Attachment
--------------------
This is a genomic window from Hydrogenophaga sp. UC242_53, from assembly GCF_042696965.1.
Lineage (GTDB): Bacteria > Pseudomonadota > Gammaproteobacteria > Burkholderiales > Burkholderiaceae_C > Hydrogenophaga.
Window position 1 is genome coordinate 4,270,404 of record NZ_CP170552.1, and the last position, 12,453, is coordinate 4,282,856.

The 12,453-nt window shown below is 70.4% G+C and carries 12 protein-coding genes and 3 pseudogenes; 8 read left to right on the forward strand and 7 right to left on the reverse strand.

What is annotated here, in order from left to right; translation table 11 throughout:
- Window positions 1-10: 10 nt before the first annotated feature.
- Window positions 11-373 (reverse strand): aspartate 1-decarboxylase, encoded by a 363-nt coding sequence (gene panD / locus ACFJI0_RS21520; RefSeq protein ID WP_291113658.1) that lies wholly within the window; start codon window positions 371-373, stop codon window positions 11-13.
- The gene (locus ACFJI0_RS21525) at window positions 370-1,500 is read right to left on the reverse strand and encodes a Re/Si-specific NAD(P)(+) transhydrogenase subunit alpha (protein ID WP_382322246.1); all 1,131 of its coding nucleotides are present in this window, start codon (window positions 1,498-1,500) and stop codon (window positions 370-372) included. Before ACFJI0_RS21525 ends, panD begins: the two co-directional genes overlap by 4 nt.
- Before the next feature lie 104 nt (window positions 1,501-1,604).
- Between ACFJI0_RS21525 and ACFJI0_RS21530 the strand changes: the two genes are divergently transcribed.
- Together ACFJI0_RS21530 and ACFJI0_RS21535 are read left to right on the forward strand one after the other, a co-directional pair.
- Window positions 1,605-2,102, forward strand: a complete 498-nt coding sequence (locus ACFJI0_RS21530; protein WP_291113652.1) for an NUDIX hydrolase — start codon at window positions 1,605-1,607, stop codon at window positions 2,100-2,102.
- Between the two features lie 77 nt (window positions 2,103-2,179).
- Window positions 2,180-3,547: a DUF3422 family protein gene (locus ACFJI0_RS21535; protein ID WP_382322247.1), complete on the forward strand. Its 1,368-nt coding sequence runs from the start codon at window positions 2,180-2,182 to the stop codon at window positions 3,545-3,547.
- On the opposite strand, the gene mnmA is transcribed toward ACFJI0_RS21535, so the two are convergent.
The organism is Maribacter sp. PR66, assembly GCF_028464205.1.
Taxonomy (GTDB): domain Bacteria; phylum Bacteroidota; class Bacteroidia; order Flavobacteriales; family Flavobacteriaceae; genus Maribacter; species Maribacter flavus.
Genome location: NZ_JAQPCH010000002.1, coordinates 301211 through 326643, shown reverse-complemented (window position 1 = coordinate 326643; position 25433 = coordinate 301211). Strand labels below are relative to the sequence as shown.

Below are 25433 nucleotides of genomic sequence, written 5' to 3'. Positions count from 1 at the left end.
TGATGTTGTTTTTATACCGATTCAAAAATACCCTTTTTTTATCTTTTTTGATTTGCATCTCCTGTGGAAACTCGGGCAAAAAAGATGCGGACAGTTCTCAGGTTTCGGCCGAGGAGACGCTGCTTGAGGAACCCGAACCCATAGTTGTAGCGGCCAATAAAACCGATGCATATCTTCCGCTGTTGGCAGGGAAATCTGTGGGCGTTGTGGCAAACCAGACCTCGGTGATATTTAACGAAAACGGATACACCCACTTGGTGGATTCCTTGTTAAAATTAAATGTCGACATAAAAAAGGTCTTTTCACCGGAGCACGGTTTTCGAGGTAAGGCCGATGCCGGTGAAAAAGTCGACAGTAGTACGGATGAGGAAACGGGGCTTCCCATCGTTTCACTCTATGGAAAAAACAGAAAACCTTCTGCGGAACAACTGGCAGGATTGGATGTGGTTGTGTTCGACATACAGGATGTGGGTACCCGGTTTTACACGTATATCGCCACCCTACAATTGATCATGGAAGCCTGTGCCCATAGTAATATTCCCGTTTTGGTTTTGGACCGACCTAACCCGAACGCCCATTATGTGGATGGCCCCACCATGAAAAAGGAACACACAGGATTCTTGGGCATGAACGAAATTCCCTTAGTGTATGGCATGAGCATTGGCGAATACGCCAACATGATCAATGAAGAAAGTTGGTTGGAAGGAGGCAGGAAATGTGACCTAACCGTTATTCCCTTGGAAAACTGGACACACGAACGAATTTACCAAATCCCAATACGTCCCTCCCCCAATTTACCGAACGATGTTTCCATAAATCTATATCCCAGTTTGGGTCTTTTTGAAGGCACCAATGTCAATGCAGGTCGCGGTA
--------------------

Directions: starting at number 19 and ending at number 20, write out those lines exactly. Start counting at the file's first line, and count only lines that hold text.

Below are 25433 nucleotides of genomic sequence, written 5' to 3'. Positions count from 1 at the left end.
TGATGTTGTTTTTATACCGATTCAAAAATACCCTTTTTTTATCTTTTTTGATTTGCATCTCCTGTGGAAACTCGGGCAAAAAAGATGCGGACAGTTCTCAGGTTTCGGCCGAGGAGACGCTGCTTGAGGAACCCGAACCCATAGTTGTAGCGGCCAATAAAACCGATGCATATCTTCCGCTGTTGGCAGGGAAATCTGTGGGCGTTGTGGCAAACCAGACCTCGGTGATATTTAACGAAAACGGATACACCCACTTGGTGGATTCCTTGTTAAAATTAAATGTCGACATAAAAAAGGTCTTTTCACCGGAGCACGGTTTTCGAGGTAAGGCCGATGCCGGTGAAAAAGTCGACAGTAGTACGGATGAGGAAACGGGGCTTCCCATCGTTTCACTCTATGGAAAAAACAGAAAACCTTCTGCGGAACAACTGGCAGGATTGGATGTGGTTGTGTTCGACATACAGGATGTGGGTACCCGGTTTTACACGTATATCGCCACCCTACAATTGATCATGGAAGCCTGTGCCCATAGTAATATTCCCGTTTTGGTTTTGGACCGACCTAACCCGAACGCCCATTATGTGGATGGCCCCACCATGAAAAAGGAACACACAGGATTCTTGGGCATGAACGAAATTCCCTTAGTGTATGGCATGAGCATTGGCGAATACGCCAACATGATCAATGAAGAAAGTTGGTTGGAAGGAGGCAGGAAATGTGACCTAACCGTTATTCCCTTGGAAAACTGGACACACGAACGAATTTACCAAATCCCAATACGTCCCTCCCCCAATTTACCGAACGATGTTTCCATAAATCTATATCCCAGTTTGGGTCTTTTTGAAGGCACCAATGTCAATGCAGGTCGCGGTA